In terms of Special Events, a milestone in the history of New England Conservatory was the Centennial anniversary of its founding which coincided with the inauguration of Schuller as President in November 1967. Records from this event include: planning materials, invitations, programs, tickets, and Schuller’s inaugural address. One of the highlights of this celebration was a Centennial Symposium, “The Conservatory Redefined.” Records of this symposium include: minutes of the sub-committee, and speeches by Milton Babbitt, William Bergsma, Robert Cogan, Louis I. Kahn, Louis Krasner, and Robert Mann. Other noteworthy events of this period included the performance of Debussy’s Pelleas et Melisande from an original manuscript, a fundraising concert featuring Eleanor Steber, the New England Conservatory Peace Marathon (part of the national student strike of May 1970), the ISCM World Music Days (1976), and the Vietnam Moratorium. Commencement files contain correspondence from prospective honorary degree candidates including: Boris Goldovsky, Erich Leinsdorf, Artur Rubenstein and Rudolf Serkin.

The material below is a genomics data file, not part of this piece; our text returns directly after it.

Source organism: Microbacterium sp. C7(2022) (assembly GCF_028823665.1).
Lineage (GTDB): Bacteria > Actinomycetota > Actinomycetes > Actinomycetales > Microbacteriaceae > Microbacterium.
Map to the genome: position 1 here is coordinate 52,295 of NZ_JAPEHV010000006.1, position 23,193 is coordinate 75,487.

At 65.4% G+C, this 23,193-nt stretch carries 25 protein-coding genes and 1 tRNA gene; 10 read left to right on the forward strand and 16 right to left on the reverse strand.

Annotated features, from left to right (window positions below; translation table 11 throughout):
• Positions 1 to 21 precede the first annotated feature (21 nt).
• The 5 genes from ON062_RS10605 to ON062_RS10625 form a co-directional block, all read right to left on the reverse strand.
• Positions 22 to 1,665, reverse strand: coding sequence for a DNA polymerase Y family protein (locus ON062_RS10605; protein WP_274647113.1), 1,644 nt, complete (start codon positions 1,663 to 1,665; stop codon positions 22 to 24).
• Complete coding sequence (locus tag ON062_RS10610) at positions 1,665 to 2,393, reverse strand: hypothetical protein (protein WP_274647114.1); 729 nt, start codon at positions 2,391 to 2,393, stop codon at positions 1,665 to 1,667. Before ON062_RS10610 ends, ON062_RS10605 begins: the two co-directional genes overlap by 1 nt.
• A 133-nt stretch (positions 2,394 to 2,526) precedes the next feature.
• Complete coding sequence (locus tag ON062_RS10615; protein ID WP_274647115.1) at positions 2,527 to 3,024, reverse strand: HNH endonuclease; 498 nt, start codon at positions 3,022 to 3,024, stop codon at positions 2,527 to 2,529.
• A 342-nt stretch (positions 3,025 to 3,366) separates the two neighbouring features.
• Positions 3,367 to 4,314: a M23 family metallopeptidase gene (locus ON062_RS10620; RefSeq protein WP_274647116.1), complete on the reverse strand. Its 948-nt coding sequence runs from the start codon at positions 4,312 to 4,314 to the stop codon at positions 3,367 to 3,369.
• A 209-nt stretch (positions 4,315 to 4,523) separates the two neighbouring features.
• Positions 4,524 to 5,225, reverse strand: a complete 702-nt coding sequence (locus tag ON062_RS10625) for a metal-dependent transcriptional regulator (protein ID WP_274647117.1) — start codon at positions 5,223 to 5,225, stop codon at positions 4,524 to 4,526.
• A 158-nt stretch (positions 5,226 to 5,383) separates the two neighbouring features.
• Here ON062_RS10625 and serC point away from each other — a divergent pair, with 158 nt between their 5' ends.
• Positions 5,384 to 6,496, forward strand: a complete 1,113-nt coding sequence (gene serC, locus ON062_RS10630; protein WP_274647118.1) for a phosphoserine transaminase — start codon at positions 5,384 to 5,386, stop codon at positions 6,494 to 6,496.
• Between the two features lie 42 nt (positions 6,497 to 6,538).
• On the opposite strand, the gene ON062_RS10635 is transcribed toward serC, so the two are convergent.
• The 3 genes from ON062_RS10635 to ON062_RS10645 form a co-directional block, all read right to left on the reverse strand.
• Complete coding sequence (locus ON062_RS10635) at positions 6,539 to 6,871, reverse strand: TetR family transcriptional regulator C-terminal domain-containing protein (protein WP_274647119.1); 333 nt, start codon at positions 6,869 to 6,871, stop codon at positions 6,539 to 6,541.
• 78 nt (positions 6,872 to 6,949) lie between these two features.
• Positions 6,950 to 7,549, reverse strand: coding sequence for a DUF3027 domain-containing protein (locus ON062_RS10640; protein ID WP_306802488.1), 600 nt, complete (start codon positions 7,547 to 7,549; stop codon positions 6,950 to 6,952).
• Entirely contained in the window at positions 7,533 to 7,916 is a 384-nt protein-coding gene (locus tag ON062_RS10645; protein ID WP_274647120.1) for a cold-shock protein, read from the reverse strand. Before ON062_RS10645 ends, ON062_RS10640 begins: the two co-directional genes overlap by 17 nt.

Subject Files of interest include records containing information on Brown Hall, the Harrison Keller String Quartet, the Composer’s String Quartet Contest, The Composer’s Show, the Pelleas and Melisande manuscript, the Voice of Firestone Collection and Firestone Library. Other subject files recount efforts to establish a Warren Benevolent Fund fellowship at NEC, a Dimitri MitropoulosChair in Composition and a Gunther Schuller Fund for the Study of American Music. The Conservatory faced a serious financial crisis during Schuller’s tenure as President. His files contain correspondence between himself and the Board of Trustees Chairman, Sherwin Badger, concerning this crisis. Schuller also composed a document entitled “An Appeal and a Challenge to the Trustees” to encourage contribution from the Trustees. This file also contains a booklet entitle “A Case for Survival” as well as press materials from this time such as an extra section which appeared in the Boston Globe entitled “A Foreclosure on Excellence." The “Instruments” file contains information regarding the purchasing of instruments during this period as well as information concerning the organs in Jordan Hall. Finally in this series, there are materials about Schuller himself such as biographical sketches, a curriculum vitae, listings of musical works, a bibliography of articles written by Schuller, a few articles about Schuller, and an interview Schuller did with Downbeat magazine.